Questioning to learn and learning to question: Structure and function of PBL scenarios in environmental science education.
2000 (English)In: Second International Conference on Problem-Based Learning in Higher Education,2000, 2000Conference paper (Other academic)
In problem-based learning, scenarios relating to real life are used as a point of departure for the learning process. Even though the importance of suitable cases or scenarios to bring about a fruitful learning process is emphasised in the literature, few studies focus on how they actually function in the learning process. This study focuses on how the scenarios used in a ten-week introductory course of a new four-year, undergraduate programme in environmental science functioned in terms of the structure and content of the questions they evoked. Data were gathered through diary notes from nine groups of students, comprising 5-8 students per group. The data were subjected to a qualitative analysis aimed at describing the structure and content of the questions generated by the groups. Five different kinds of questions were identified and labelled; A. Encyclopaedic, B. Meaning-oriented, C. Relational, D. Value-oriented and E. Solution-oriented. All scenarios generated questions pertaining to all five categories in all groups, but the emphasis varied. The results are discussed in relation to the design of scenarios, and in relation to students’ approaches to learning.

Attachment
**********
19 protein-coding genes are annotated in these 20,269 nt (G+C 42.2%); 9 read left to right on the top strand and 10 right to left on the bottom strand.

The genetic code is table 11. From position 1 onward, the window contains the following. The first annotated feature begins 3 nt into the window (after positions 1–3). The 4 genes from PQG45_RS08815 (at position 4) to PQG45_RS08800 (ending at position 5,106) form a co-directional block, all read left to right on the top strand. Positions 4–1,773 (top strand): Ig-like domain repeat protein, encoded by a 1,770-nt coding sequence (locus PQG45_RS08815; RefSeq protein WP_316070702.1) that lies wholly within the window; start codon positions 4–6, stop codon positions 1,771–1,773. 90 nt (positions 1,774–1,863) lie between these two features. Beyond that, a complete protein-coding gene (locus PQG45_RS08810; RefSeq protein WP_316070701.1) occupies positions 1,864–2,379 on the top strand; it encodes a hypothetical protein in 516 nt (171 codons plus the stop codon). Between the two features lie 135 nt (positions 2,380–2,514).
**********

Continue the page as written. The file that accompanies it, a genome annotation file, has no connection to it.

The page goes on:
Place, publisher, year, edition, pages
Problem based learning, scenarios, questions, questioning patterns, learning process, qualitative analysis
IdentifiersURN: urn:nbn:se:liu:diva-32761Local ID: 18689OAI: oai:DiVA.org:liu-32761DiVA: diva2:253584